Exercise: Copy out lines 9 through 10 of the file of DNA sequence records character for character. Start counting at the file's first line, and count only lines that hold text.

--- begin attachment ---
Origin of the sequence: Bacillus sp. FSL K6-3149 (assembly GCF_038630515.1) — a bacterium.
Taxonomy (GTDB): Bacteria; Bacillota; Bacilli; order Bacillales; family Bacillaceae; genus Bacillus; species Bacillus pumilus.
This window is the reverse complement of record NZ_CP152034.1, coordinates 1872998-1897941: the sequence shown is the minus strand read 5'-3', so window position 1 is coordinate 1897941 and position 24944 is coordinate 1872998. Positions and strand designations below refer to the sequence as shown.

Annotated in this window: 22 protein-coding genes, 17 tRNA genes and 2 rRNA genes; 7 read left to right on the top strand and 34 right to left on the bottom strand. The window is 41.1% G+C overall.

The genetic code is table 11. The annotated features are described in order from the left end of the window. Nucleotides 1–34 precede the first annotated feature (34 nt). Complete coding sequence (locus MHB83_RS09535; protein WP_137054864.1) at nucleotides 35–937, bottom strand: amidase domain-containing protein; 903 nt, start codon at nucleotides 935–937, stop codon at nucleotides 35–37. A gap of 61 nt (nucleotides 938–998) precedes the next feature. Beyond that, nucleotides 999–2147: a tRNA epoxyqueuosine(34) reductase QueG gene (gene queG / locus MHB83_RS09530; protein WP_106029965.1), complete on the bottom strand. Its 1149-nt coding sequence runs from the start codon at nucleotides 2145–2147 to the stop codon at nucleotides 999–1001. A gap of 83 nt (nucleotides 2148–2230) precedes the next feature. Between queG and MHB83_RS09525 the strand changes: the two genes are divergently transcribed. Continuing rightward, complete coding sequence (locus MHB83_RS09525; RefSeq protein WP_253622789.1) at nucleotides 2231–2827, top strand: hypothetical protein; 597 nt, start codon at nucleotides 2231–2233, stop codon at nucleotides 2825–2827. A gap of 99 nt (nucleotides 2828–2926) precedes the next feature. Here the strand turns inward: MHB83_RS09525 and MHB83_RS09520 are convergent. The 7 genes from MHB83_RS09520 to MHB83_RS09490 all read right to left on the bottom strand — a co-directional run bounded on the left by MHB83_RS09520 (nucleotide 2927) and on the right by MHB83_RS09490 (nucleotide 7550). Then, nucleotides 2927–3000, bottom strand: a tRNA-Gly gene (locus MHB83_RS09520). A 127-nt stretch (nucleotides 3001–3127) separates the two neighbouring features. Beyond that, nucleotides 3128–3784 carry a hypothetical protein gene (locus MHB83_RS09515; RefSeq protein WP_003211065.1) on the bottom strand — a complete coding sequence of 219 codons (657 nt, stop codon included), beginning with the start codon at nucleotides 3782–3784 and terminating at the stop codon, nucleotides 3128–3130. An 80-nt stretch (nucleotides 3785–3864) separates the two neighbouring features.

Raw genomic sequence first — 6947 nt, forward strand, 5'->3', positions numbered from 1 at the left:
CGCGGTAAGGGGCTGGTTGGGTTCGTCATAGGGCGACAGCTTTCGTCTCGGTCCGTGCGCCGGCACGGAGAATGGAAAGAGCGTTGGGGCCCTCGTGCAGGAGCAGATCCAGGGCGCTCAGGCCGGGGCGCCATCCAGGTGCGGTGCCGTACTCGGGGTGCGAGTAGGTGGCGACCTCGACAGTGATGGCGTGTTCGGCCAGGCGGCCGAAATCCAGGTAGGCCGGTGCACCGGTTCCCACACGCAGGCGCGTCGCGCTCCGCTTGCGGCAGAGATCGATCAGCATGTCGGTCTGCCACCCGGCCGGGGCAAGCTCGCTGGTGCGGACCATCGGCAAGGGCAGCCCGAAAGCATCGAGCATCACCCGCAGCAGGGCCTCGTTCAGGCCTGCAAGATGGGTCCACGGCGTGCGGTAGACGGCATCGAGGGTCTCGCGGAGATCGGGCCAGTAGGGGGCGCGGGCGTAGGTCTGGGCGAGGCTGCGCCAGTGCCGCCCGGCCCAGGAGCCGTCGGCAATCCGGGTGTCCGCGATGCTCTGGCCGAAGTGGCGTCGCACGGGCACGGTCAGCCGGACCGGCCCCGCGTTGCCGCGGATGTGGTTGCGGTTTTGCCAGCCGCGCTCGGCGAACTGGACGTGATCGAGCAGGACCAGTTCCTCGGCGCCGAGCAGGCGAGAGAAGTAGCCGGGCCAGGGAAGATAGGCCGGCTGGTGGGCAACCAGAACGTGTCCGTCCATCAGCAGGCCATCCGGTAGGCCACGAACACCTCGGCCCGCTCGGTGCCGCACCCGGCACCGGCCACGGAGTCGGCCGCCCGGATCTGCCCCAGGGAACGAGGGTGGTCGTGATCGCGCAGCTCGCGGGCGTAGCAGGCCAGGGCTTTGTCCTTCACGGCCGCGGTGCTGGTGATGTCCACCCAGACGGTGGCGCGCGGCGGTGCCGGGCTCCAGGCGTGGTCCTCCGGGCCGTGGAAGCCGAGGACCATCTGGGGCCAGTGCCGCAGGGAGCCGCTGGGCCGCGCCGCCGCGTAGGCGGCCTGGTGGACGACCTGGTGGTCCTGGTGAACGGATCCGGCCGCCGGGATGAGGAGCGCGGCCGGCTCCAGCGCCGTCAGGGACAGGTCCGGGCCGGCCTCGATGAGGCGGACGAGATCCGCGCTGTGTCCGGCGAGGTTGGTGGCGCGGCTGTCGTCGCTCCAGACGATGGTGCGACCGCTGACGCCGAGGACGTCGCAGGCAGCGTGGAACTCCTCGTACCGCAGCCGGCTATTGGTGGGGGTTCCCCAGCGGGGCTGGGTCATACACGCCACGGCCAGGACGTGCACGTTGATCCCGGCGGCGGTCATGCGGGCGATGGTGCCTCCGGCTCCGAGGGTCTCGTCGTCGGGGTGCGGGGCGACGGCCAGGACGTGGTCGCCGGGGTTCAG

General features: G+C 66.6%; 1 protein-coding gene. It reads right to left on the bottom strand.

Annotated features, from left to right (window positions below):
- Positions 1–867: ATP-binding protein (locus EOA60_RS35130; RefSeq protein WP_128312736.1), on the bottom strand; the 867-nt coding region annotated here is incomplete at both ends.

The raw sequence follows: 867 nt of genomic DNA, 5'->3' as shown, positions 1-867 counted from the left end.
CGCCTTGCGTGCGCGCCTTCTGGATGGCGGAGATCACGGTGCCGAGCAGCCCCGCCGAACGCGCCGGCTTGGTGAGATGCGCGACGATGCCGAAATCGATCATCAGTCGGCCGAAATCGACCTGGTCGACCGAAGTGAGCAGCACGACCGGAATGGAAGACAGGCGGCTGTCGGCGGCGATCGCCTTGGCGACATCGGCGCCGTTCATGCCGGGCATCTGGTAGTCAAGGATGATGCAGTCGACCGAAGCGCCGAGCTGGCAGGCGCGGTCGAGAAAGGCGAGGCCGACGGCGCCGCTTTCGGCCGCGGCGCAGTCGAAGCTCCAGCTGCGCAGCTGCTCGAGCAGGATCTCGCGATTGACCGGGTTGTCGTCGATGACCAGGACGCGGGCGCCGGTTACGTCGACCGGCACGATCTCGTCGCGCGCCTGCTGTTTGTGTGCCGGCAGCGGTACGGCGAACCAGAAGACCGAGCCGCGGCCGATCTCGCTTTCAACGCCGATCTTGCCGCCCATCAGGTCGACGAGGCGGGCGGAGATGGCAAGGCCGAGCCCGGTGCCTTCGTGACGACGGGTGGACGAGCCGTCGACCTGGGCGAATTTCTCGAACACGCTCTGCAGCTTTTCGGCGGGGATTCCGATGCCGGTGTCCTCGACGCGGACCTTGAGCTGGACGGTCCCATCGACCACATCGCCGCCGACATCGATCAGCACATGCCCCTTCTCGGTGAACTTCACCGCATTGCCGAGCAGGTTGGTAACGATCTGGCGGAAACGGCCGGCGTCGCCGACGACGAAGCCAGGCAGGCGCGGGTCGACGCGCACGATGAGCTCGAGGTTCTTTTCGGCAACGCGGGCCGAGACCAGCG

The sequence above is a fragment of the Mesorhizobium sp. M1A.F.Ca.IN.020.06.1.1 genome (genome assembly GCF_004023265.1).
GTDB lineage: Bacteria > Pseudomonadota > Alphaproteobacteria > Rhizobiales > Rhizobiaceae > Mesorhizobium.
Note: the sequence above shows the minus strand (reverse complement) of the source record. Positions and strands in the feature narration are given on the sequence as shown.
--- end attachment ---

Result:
Annotated features, from left to right (window positions below):
- Positions 1–867: ATP-binding protein (locus EOA60_RS35130; RefSeq protein WP_128312736.1), on the bottom strand; the 867-nt coding region annotated here is incomplete at both ends.